Mr Pavlou has been a vocal student on the persecution of Uighur Muslims in mainland China, as well as the controversial relationship between UQ and the Chinese Government – regarding international students bankrolling the university and the presence of the Confucius Institute on campus. 

On Wednesday morning, Chinese students contacted Mr Pavlou and encouraged him to cancel the event, as it would cause unnecessary and unwanted damage to the broader Chinese-Australia relationship and implicate students who wish not to become involved. Some sent Mr Pavlou death threats.

The event went ahead at midday, beginning as a peaceful sit-in with students holding signs that criticised outgoing UQ Vice-Chancellor, Peter Hoj for the Chinese Government’s supposed influence at UQ. 

Pro-CCP students then gathered directly across from the protesters at the entrance to the great court near Merlos, as a form of counter-protest. 

This is when the day got interesting. 

The counter-protesters arrived with speakers loudly playing the Chinese national anthem on repeat as students joined in on the singing and chants that were endless throughout the afternoon’s ‘festivities’. 

Both groups screamed and chanted at each other until tensions boiled over when Chinese students began tearing up pro-Hong Kong signs and pushing the protesters away. 

The violence then escalated when Mr Pavlou, amongst others, was assaulted, being repeatedly punched then pushed into a group of students sitting down. 

Another student was hit over the head with an energy drink by a pro-CCP student, it was then that a UQ security officer stepped in and was bitten by the Chinese student. 

It is important to note that there were UQ security officers present throughout these events, however, they remained largely uninvolved to avoid the appearance of stifling debate and free speech on campus. 

It was after signs were stolen and students were punched that police arrived on campus and remained there until the groups calmed down and later moved on. 

There was a brief forty minute period where things looked to have fizzled out, the groups had dispersed from the Great Court. A group of students led by Mr Pavlou occupied the Confucius Institute on campus and live streamed from the location. 

Following the Confucius Institute protest, approximately fifty Hong Kong students sat down near the Grassy Knoll. 

Domestic students who were in support of the Hong Kongers, as well as those in opposition to the CCP, huddled behind the students in a showing of support. 

Over the next thirty minutes, pro-Chinese students had re-grouped opposite the Grassy Knoll, with an increasing presence that grew to over 350 as tensions began to rise once more. 

The chanting and singing returned as both sides grew increasingly agitated by one another until the second round of violence ensued. 

Police and media presence was far more apparent at the revived protest as key figures from both sides were interviewed and questioned about the day’s events. 

This violence and motivation to protest did not exist in a vacuum, there were several peaceful Hong Kong student protests at the end of last semester showing solidarity with family and friends back home. 

Similarly, tensions and debate have been present on UQ platforms such as Stalkerspace following the events and protests in Hong Kong in previous months.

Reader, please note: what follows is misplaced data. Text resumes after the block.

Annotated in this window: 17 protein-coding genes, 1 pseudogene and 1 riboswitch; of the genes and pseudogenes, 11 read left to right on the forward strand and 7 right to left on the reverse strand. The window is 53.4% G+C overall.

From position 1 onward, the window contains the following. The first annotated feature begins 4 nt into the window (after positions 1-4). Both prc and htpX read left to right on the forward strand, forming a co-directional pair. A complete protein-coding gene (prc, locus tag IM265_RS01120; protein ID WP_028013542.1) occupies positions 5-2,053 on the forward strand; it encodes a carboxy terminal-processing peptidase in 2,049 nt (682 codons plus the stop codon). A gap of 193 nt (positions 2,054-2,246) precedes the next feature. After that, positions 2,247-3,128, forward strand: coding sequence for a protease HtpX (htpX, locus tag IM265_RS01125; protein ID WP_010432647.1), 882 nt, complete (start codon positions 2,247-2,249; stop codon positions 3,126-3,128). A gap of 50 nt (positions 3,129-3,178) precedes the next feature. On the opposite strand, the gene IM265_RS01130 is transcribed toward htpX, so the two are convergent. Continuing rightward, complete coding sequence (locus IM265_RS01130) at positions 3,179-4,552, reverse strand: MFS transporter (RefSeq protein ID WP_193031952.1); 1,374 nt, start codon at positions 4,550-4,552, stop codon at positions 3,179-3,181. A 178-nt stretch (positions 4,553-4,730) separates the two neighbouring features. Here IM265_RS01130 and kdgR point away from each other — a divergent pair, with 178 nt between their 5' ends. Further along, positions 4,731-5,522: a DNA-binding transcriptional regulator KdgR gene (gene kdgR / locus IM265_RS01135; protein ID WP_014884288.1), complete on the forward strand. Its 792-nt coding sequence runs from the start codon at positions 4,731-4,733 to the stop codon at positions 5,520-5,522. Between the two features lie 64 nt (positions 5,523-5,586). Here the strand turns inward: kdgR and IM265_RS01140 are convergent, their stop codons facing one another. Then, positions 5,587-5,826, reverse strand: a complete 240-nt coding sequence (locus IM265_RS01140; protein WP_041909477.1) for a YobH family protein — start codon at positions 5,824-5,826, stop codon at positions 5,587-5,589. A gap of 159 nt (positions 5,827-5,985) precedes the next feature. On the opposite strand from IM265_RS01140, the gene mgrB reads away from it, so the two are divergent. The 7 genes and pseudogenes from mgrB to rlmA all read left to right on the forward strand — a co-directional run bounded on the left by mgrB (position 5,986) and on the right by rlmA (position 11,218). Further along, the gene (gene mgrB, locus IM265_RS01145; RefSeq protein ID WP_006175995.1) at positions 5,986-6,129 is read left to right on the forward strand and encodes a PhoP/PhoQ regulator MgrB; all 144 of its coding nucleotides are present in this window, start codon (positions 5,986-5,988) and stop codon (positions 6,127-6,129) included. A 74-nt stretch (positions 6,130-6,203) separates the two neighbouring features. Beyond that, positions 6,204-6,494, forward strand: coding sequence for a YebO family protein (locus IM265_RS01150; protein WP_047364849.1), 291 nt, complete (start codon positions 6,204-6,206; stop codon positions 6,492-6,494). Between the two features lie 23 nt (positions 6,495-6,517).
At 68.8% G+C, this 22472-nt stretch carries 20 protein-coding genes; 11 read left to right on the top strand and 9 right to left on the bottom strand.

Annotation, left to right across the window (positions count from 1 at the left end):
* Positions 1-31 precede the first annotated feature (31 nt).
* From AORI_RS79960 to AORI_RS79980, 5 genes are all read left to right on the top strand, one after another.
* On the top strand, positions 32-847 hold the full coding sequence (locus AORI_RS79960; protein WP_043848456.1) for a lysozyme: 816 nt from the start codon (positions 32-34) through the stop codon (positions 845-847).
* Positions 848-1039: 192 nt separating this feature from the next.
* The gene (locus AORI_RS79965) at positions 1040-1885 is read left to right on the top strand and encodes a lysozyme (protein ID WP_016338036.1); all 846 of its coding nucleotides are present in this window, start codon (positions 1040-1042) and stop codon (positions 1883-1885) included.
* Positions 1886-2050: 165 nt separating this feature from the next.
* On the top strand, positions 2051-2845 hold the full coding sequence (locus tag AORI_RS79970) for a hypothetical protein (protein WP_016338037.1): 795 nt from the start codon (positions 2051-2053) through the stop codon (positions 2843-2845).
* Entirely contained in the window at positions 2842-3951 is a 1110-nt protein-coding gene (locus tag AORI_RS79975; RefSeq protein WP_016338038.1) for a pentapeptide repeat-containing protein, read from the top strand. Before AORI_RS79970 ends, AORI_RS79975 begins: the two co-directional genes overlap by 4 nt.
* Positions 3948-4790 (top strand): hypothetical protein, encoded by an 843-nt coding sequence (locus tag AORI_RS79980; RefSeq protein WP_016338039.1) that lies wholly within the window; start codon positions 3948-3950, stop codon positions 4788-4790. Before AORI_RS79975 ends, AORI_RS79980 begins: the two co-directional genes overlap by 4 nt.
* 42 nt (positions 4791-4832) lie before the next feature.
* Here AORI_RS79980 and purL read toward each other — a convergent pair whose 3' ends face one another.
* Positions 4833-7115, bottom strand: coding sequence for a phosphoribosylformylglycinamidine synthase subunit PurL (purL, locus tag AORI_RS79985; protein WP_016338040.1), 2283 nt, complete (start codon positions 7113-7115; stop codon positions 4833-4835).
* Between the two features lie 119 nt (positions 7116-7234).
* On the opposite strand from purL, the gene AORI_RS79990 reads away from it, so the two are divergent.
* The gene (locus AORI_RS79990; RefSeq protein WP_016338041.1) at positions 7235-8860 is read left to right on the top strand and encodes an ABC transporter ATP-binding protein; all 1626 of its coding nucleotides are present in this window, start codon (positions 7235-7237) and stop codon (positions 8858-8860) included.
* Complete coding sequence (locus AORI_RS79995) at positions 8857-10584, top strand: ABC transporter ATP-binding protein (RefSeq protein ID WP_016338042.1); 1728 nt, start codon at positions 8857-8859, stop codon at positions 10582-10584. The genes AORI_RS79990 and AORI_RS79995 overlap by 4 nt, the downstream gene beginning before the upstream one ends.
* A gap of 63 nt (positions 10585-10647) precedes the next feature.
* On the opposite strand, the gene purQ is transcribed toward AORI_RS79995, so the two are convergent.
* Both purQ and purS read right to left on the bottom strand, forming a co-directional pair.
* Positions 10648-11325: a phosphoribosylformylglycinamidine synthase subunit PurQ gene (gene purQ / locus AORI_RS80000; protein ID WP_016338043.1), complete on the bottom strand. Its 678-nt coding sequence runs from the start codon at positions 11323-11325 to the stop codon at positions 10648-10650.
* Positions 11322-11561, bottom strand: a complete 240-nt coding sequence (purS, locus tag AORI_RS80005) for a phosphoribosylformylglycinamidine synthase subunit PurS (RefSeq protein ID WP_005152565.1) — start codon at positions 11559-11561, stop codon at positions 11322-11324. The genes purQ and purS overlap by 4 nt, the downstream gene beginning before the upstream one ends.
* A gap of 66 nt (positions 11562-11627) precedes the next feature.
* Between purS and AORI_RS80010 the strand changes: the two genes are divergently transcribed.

Wednesday’s events will most likely not be a one-off, with a larger protest already proposed on campus for next Wednesday.

How Brisbane’s Paniyiri Festival Lost Its Way

Brisbane, Culture

Peter Calos

As May draws to a close, it is time to once again revisit, and mourn, that classic festival venerated by philhellenes all over Brisbane: the Paniyiri.

Yes, the weekend is a tried-and-true vehicle for the consumption of gyros, honey puffs, dolmades, calamari, and that other thing you can’t quite remember the name of but you tried once on holiday in Mykonos and thought was pretty good.

But is it worth anything else?

Sure, there’s a cultural exhibition in the club next door, and dances late into the night. Not to mention a mock village made of a few deck chairs. (Let me tell you from experience – that’s as far from a “Greek village” as we are from Alpha Centauri.) We’ll have fun despite ourselves, since at heart it’s a social event – but everyone will eventually acknowledge at some point in the proceedings that it’s not what it used to be. Every year for at least the past three years, as far as I know, some strapped-for-a-story young journalist has tapped into the mostly-unspoken Greek consensus: that the festival has lost the connection it once had to their Greek community of Brisbane, and is now a mere commercial venture. And the trend looks set to continue: advertisements for the event now feature, and I quote, ‘Greek Yum Cha’, as a product on offer.

It is immensely hard to see how we reached the point of apparently needing to claim cultural practices from China to service a Greek festival, given that we have the same thing which can be found in a two-second Google search for ‘mezes’! But nonetheless, this is the bed Brisbane’s Greek community has made, and we can either lie in it or sleep on the floor – give up on the whole thing and just sell it to Channel 7 already.

It’s an accepted fact, at this point, that the spirit of the thing is, if not gone, then at least noticeably corrupted.

In response to my arguments, a philhellene will make two claims: it’s an excuse to meet friends and enjoy a social outing, in an otherwise drab time of the year filled with overly grim political role playing both on HBO and the ABC.

(I think you know what I mean.)

And, second, “at least it shows off more culture than Australia usually has on display.”